One great change affected the essential ideas of the Egyptian religion. For many centuries Seth, specially the divinity of Lower Egypt, who seems to have represented then, as certainly afterwards, the destructive power of nature, held a place in the Pantheon, although regarded as the adversary of Osiris and thus of mankind, whom, how-ever, Ile finally befriends. He seems thus to have a charac-ter of necessary evil. At length, after the Empire, he was expelled front the Pantheon. This may have been because the worship of Seth was repugnant to a reigning house of Asiatic origin, which might have held the Persim dualism which identified physical and moral evil. It may have been because Seth had been considered to be the divinity of the eastern neighbours of Egypt, and with their success and the fall of Egyptian supremacy- had come to be thought hostile to that country. If this were the cause, the kings who proscribed his worship could have had no relation to the nations supposed to reverence Seth. In effect the change identified physical and moral evil and destroyed the earlier philosophical notions on the subject, besides introducing some confusion into the Pantheon.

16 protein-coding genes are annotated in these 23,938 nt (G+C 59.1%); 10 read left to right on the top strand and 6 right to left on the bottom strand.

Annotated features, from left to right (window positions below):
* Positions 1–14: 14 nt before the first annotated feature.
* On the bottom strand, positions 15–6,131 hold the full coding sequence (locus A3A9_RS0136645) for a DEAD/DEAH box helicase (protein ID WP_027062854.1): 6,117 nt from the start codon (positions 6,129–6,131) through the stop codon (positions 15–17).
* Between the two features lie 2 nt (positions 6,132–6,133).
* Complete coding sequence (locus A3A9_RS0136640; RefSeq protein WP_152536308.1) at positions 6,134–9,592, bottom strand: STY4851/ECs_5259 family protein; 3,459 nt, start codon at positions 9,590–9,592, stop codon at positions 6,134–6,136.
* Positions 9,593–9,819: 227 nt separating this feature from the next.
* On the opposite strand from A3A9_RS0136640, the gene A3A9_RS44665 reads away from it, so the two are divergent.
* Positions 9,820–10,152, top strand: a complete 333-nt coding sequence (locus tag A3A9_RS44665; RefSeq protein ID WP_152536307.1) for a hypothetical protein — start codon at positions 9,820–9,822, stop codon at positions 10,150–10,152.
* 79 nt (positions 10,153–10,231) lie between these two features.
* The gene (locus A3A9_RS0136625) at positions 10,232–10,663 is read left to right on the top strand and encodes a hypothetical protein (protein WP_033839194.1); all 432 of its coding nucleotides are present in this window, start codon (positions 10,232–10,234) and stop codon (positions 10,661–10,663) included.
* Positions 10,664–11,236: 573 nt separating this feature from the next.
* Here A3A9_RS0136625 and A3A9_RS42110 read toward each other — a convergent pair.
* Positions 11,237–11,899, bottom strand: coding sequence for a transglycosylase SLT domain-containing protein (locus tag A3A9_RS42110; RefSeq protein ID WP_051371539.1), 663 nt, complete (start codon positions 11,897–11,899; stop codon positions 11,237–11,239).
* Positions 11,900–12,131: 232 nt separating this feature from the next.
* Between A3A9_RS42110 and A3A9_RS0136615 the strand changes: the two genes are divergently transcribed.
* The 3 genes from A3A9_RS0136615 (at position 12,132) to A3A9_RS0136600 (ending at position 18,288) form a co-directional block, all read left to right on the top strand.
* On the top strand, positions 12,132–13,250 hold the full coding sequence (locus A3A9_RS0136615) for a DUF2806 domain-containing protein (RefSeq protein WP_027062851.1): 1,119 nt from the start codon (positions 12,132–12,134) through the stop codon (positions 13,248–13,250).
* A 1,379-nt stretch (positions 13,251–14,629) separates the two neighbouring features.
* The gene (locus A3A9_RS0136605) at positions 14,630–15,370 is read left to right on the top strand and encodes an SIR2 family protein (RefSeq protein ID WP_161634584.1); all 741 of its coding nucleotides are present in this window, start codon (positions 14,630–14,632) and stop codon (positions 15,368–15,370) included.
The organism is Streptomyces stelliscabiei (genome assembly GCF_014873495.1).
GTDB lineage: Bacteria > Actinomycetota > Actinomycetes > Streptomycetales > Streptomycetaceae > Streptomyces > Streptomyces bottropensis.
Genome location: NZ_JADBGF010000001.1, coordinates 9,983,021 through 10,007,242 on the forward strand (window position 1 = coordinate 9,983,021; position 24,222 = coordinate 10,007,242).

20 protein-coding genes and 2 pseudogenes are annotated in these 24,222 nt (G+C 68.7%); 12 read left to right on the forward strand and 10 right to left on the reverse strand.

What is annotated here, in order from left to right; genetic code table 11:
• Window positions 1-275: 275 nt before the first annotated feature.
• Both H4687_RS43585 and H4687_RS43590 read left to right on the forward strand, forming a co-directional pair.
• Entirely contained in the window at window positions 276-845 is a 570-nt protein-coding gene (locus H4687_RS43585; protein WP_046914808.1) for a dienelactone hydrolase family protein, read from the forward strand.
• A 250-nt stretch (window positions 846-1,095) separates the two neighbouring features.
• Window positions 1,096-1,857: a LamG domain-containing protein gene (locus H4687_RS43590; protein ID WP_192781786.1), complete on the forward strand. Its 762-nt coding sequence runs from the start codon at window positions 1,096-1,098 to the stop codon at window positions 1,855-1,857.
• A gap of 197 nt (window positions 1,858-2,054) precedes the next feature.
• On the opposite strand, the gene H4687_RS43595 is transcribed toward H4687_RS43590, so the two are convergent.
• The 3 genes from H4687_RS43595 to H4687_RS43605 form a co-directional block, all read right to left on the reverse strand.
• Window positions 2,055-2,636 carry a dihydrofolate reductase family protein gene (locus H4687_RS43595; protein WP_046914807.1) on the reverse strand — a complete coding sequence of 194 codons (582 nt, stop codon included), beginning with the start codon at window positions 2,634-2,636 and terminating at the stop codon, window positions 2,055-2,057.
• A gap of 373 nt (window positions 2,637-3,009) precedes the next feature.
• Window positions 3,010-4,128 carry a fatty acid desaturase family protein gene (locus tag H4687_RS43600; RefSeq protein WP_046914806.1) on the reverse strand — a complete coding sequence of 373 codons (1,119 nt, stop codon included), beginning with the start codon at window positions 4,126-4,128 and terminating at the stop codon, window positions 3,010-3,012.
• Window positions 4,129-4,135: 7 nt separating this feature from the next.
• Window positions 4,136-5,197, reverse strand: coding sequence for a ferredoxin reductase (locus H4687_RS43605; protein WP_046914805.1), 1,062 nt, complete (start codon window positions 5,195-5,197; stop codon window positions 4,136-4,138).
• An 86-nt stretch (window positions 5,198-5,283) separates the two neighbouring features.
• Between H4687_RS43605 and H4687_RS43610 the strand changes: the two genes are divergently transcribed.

Herodotus speaks of orders of gods, Manetho of divine dynasties. The explanation is to be found in the worship at each town of a cycle of gods. This cycle is called " the society of the gods," or " the nine gods." M. de Roug6 does not admit the second rendering except as a plural of excellence (" Etudes," Rev. n.s., 237). The num-ber varies at different places and in different lists at the same place, but is always nearly or exactly nine. The Egyptians themselves explained this cycle as the self-development of Ra ; the other gods were in this view his attributes (De Rouge, 236, 237 ; Rif. xvii. 2, 3). Two forms of the cycle acquired the highest importance as repre-senting the systems of the learned men of -Memphis and Thebes, the successive great capitals of Egypt.' The two systems are thus given by Professor Lep-sins2 The views of Professor Lepsius on the origin and consti-tution of these systems, with such modifications as later researches have suggestel, may now be given. We first observe that the two systems are but variations, and may be treated as one. They consist of male divinities, most of whom are associated with goddesses. These goddesses hold an inferior place, and are not to be counted in reckon-ing the nmnber of the order, except perhaps Isis, whose importance is much greater than that of the others. An examination of the various forms of the two systems immediately suggests that they increased in course of time, Ptah and Amen, the chief gods of Memphis and Thebes, having been added for state reasonF, The order thus reduced consists of two groups, the group of and that of Osiris. The group of Ra is vs-holly of solar gods, the group of Osiris begins with Seb and ends with Hathor. Sebek then stands alone, but he is wanting in the older lists, and is only an addition of the Theban system.